Optimum Size of Non-Convective Zone of Salt Gradient Solar Pond pp. 57-82
Authors: (Mujahid Husain, Sanjoy Kumar Samdarshi, Shram Sadhna Bombay Trust’s College of Engineering and Technology, Bambhori, Jalgaon, MS, India, and others)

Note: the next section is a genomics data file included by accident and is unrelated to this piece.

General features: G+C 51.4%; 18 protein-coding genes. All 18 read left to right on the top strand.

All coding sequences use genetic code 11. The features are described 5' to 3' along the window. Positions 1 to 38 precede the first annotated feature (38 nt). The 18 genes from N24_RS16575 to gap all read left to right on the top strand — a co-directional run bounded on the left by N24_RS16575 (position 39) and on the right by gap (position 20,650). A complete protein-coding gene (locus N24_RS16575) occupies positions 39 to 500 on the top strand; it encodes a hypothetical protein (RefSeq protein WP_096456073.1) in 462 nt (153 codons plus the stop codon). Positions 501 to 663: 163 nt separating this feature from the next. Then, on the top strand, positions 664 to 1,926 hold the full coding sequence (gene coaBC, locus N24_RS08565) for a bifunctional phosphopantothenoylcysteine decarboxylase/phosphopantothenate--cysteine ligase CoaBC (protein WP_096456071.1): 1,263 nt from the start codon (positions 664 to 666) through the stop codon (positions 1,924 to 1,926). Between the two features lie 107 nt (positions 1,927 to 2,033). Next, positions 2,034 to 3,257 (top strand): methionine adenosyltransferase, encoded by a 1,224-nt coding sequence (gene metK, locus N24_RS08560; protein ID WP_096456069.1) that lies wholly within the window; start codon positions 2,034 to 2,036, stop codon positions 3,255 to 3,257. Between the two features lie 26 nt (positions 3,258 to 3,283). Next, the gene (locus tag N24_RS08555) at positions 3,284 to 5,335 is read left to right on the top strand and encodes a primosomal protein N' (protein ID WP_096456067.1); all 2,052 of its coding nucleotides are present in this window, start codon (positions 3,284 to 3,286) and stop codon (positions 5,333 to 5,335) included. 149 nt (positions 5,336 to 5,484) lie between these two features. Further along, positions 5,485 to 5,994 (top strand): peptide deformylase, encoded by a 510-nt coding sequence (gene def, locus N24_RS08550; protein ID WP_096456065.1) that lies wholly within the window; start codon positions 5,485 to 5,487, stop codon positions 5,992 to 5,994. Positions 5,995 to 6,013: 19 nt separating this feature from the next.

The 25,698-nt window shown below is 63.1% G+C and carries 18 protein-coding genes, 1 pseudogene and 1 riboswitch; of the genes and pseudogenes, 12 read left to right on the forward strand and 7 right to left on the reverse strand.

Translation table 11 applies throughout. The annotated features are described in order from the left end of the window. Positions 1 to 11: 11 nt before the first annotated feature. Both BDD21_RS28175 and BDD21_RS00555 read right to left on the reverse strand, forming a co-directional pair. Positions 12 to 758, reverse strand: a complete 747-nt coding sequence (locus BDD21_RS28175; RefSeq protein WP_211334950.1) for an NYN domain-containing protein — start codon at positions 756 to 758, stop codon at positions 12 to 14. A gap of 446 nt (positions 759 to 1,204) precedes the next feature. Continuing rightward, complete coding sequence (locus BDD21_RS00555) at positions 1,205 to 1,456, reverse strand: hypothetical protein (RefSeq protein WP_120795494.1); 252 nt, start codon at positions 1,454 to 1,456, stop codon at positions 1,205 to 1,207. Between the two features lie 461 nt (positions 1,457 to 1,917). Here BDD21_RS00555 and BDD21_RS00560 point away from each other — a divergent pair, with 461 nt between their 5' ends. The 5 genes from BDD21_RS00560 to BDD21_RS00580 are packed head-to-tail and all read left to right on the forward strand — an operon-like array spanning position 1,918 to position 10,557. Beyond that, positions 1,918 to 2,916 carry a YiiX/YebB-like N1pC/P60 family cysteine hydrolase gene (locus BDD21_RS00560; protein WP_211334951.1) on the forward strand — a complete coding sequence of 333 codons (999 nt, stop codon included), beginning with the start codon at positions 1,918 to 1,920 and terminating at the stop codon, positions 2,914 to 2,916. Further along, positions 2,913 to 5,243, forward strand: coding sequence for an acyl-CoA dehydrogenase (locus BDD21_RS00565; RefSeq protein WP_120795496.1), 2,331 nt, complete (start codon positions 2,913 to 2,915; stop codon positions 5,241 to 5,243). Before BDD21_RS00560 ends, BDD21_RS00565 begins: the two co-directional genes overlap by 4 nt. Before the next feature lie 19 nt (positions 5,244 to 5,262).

Abstract: Salt gradient solar ponds have history over a century. Kalecsinsky (1902) first reported a pond like phenomenon is Hungarian lakes. Since then researchers have explored various aspects of ponds. Weinberger (1964) first developed analytical solution of pond‘s equations. This made it possible to design ponds for commercial applications. The first finite difference based computer simulation of pond was presented by Hull (1980). It was based up on the iterative approach proposed by Tybout (1966). Tabor has contributed significantly for commercial use of pond especially in Israel. The country has an ambitious plan of meeting complete electricity demand by ponds only by the year 2020 (Amnon Einav 2004). This shows that with the rising energy demand coupled with the severe environmental concerns of traditional fossil fuel energy; solar ponds are emerging as cost effective, environmental friendly viable technology for twenty first century. The thermal performance of SGSP is principally governed by its NCZ size. The present article aims to propose a complete and rational design of NCZ. It proposes analytical approach for selection of NCZ size considering thermal and salt gradient stability aspects. When a SGSP is started, it is filled with saline water in layers. Initially the entire depth of liquid is at ambient temperature. As the time descends, solar radiation penetrates through the liquid content of pond and the pond warms up. The initial warming may take several months depending up on pond‘s vertical dimensions and meteorological conditions. This initial warming is termed as ‗maturation of pond‘ (Husain et al 2003). After initial warm-up pond temperature (temperature of STZ as well as NCZ temperature profile function) does not remain constant, because it is a function of meteorological parameters which themselves are not constant. The meteorological parameters are subjected to cyclic variations. Hence pond temperature also oscillates within certain range. This phase of working of pond is termed as ‗mature phase‘. As such a pond never acquires a true thermal steady state.